'"TAR is a tremendous flight of fantasy for those who need to plan a way to escape from this planet or to save it."


2014 June STORY


The Post-Beauty Testament

 Sara Cwynar's Kitsch Encyclopedia

A survey of Universal Knowledge


According to the online version of

the Merriam-Webster Dictionary,

<< once you skip this add >>


can most broadly be defined as

things (such as movies or works of art) that are of low quality and that many people find amusing and enjoyable.


In the comments section of the definition

( a thesis topic in it’s own right )

one James Holm left a note on April 23rd,

presumably meant to add complexity to the

standard definition: “Milan Kundera’s

The Unbearable Lightness of Being  - Pg 248.”

Sara Cwynar similarly seeks to elaborate on the definition of kitsch through quotations of great works of literature and philosophy in her new book published by Blonde Art Books, and largely Kickstarter funded, “Kitsch Encyclopedia.” In this artists’ statement cum artists’ book an attempt is made to catalogue selected quotations from Kundera’s “The Unbearable Lightness of Being,” Roland Barthes’ “Mythologies,” and Jean Baudrillard’s “Simulations,” freckled with reflections and connecting statements by Cwynar herself. Catalogued and grouped under alphabetized headings, the text reads as an experimental writing exercise in the poetics of indices. Cemetery, with quotation, is followed by Ceremony, and Journalist is followed by Justification, which is followed by the ground zero of all other entries, our main event, Kitsch.



The ultimately abstract long-form quotations are supplemented, but more often than not overshadowed, by striking images sourced from magazines and books, as well as some photos taken by Cwynar, illustrating more clearly than any text could what exactly kitsch is, and the often sinister undercurrents of meaning teaming under their pixelated, risograph-esque, newsprint replicated, pop. The book physically mimics some elements of kitsch beauty: substantial and hardback, cloth covered but un-jacketed, with image and text inlaid, framed by the blue cloth, on verso and recto.  The pages are pink with blue text, the images in black-and-white and subdued super saturated color. Images range from a thumbnail image of a stereo-scoped waterfall, to a full page, full bleed color reproduction of Walt Disney looking at an absurdly large library of back issues of the National Geographic Magazine. What images like this one communicate in terms of comfort and appeal, overshadow the dark readings beneath the image such as Disney’s Nazi sympathies or the imperialist colonial adventure journalism of early Geographic missions. ”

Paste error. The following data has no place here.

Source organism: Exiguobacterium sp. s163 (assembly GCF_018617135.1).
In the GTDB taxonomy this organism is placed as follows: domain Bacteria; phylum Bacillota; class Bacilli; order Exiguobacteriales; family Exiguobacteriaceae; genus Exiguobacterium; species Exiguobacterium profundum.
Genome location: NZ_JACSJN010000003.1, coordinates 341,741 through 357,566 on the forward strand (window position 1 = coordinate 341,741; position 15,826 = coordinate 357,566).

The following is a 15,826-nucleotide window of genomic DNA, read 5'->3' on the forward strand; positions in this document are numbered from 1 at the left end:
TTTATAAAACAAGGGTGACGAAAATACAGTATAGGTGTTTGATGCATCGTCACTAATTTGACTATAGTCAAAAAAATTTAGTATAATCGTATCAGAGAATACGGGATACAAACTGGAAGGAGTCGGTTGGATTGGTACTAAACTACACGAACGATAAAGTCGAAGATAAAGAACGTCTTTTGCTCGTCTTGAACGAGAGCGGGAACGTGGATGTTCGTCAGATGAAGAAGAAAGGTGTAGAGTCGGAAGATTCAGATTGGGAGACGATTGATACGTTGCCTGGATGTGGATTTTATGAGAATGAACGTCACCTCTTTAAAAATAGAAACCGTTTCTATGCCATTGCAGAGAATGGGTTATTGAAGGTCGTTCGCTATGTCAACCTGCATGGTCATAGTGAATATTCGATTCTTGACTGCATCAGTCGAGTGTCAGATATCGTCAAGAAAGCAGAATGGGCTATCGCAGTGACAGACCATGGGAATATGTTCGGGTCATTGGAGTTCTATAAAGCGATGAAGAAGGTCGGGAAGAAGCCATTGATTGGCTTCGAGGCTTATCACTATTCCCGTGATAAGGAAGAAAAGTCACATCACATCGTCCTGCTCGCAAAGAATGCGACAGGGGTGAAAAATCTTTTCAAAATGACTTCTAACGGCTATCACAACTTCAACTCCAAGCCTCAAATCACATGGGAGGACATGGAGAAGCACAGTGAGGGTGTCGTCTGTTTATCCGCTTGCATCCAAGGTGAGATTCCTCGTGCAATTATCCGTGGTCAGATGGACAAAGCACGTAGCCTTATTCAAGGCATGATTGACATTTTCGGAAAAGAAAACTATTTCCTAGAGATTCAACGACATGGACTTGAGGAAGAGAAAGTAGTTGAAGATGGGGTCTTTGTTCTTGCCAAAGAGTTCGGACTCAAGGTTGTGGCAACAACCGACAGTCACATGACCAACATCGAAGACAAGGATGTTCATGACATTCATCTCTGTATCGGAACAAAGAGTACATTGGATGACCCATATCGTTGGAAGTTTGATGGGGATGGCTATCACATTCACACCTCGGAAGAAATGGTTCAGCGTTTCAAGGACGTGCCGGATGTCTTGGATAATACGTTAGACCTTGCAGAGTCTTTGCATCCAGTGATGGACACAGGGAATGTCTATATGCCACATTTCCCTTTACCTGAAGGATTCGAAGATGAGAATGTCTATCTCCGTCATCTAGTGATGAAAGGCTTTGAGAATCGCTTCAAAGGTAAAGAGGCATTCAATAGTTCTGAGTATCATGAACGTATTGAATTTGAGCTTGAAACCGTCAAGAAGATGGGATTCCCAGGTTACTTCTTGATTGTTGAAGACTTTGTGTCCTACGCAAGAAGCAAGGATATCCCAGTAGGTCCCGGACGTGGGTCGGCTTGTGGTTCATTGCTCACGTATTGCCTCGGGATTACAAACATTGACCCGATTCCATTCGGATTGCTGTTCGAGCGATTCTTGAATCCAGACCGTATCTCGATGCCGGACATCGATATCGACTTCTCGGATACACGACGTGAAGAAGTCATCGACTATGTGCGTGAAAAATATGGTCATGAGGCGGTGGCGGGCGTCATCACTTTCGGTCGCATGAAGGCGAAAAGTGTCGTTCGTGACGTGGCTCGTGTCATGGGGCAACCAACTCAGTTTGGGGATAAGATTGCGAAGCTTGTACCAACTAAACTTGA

The beautiful and sweetly satisfying images in “Encyclopedia of Kitsch,” delight and comfort even when representing explosions, skulls, and destruction. The very pages that quote Kundera (“Kitsch is a folding screen set up to a curtain of death,”) are arranged to look nice, slightly garish, somehow concealing the text. Pepto-Bismol pink and Smurffette/yves-klein blue, interspersions of birds of paradise type striking images of the familiar, unfamiliar odd juxtapositions made harmless by affect; all of these look palatable, and many are actually such; appealing and gentle as nicely set dinner tables.

In the lust after these images the text becomes the important fine print, which may be partially or fully skimmed over in order to get to the next page, ultimately to be read out of order, not necessarily as needed. But are we doomed to forever share the deeper readings of these images amongst like-minded educated artists and people? Will we ever successfully find the language, written or visual, through which we can, or are willing to, communicate to all races and classes the nature of our most popular images, and address even the differences between our popular images? A great many of our perceptions of our own reality are being distorted and manipulated by our most beloved images. Why aren’t we angry, or terribly afraid? Where is our “Manifesto of Kitsch”?


This web page is based on the FUTURITY concept as published in TAR BOOK Spring/Summer edition 2014.

Please file under #TAR #FUTURITY


TAR FUTURITY BOOK featuring: Nigel Coates,  José Funes, Alexandra Midal, Michela Moro, Marco Meneguzzo,  David Orban, Marguerite Humeau, Trevor Paglen, Lara Gregori,  João Ribas,  Antonio Riello, Mimma Viglezio, Michael Hoppen, Silvia Macchetto, Carolina Toscano.


TAR BOOK  is available in Best Book-Shops  around the world.

TAR is the sticky stuff we pave our roads and build our roofs with.

It affords us travel and shelters us from the storm. It is also an anagram of the word art.

The editorial staff have taken every care to obtain from copyright holders the authorization to publish the pictures in this issue. In any cases where this has not been possible, the editorial staff would like to make it known that they are available to eligible parties to settle any amounts that are owed.

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TAR magazine digital edition  wishes to thanks


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